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For one Olympian, the Navy can wait a few months

Mike Hazle of the U.S. during the javelin

Mike Hazle of the U.S. during the javelin throw competition at the IAAF Golden League track and field meeting ISTAF in Berlin, Germany. (June 1, 2008) Photo Credit: AP

Mike Hazle will enlist in the U.S. Navy.

But before he does, the 2008 Olympic javelin thrower has some unfinished business at this summer's Olympics in London.

Hazle, a USANA athlete, was the 2011 U.S. champion, after four straight second-place finishes, but at the 2008 Olympics in Beijing, he ranked a disappointing 25 of 37 competitors. The Texas State University standout expects a better result this time around. That is, if he even qualifies.

Hazle must finish in the top three at the Olympic trials to get a chance at redemption.

"It's all or nothing," he said. "The hay is coming into the barn so to speak."

That's a lot of pressure for someone who's put so much time and energy in to being great at what he does. Hazle doesn't see it that way, though.

"I'm too old for pressure," said Hazle, 33. "Pressure is something you create in your own mind."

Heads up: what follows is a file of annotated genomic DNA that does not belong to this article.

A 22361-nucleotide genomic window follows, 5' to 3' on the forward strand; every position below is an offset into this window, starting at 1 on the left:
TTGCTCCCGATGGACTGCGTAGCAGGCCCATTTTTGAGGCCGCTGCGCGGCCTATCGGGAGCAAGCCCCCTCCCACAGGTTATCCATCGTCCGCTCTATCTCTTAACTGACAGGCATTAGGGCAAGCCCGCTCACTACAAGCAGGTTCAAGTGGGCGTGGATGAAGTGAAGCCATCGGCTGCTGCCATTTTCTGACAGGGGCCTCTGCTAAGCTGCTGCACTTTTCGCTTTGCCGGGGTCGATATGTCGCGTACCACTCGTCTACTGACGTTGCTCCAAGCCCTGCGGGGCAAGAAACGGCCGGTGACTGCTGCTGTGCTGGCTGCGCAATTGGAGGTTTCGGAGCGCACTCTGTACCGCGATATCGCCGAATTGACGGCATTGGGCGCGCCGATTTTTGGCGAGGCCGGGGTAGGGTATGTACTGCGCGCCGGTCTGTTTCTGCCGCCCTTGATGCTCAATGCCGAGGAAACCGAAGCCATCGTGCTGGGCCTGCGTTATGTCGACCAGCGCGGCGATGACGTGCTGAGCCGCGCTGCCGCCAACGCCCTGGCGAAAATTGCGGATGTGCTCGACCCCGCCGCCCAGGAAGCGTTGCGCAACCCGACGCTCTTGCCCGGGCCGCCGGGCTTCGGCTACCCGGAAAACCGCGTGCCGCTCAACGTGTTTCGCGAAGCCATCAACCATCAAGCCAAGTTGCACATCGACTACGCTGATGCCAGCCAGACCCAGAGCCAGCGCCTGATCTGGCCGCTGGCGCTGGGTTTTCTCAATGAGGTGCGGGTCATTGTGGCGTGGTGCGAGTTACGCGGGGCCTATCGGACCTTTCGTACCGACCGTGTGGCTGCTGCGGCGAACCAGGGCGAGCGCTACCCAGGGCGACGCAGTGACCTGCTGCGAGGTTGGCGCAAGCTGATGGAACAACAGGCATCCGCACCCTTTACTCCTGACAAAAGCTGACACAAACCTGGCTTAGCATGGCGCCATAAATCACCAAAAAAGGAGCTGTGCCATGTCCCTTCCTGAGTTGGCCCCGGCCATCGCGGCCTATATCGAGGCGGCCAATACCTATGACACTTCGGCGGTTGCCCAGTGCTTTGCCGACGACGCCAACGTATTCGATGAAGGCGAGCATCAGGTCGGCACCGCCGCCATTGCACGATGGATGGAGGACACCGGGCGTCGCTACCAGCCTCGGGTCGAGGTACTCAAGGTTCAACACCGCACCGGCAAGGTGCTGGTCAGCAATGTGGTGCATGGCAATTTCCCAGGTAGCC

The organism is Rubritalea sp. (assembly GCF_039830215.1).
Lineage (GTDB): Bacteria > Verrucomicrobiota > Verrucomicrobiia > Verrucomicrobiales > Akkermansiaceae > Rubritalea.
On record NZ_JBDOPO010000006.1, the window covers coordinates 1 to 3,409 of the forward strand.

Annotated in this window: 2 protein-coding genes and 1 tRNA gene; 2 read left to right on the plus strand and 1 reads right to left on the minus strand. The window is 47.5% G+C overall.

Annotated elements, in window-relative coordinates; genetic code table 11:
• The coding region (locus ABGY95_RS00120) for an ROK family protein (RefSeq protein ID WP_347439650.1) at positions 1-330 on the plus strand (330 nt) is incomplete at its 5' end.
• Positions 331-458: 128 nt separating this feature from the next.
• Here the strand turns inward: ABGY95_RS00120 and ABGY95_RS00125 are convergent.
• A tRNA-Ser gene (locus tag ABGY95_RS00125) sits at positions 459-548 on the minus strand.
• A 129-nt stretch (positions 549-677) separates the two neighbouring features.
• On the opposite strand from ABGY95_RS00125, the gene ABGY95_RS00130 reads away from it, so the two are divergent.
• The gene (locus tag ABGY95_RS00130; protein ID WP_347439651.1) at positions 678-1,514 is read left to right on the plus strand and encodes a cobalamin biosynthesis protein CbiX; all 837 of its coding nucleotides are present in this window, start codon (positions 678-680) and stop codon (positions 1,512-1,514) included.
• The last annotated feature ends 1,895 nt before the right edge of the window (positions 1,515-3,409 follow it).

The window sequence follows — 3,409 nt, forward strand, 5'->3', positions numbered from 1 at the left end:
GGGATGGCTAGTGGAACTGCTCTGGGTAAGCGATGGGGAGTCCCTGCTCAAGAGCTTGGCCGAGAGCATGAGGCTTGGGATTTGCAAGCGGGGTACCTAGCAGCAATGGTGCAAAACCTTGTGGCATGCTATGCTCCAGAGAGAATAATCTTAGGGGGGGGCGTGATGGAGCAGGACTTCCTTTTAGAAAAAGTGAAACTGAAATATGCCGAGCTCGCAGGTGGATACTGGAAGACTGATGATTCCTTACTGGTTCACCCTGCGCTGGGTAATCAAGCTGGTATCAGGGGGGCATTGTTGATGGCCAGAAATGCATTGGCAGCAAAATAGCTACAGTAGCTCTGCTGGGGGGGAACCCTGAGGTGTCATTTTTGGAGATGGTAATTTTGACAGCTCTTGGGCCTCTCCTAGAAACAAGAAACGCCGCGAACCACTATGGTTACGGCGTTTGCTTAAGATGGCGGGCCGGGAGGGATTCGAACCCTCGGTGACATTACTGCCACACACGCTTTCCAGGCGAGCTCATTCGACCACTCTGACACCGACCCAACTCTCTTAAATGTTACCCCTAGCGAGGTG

A Texas native, Hazle is staying at the U.S. Olympic Center in Chula Vista, Calif., in preparation for the June 21 trials at Oregon University's Hayward Field. Qualifying for the javelin throw begins on June 23 with the finals taking place two days later.

If things go poorly, Hazle will be making the final throw of a career that has spanned more than a decade. Yet, Hazle is carrying the confidence of having been an Olympian and expects to make his last career throw in London. It would certainly be something out of a movie if Hazle retires with a medal around his neck and the Star Spangled Banner playing from the stadium's speakers.

In addition to the glory of winning an Olympic medal representing your country, there are other, more tangible gains.

"Financially, it would be a huge benefit," he said.

In many ways, being an Olympian comes with great sacrifice.

To be in top shape, Hazle must endure two training sessions per day, six days per week. During a typical training day, he'll eat five or six meals just to prepare himself for the six hours of training required -- not including preparation and recovery -- to be at his best.

"It's a full-time job," he said. "If you can't train to that level, then you put yourself at a disadvantage."

Hazle is ready for a new job, one with the U.S. Navy, but he has big plans before that.

"It'd be nice to be a two-time Olympian," Hazle said.

New York Sports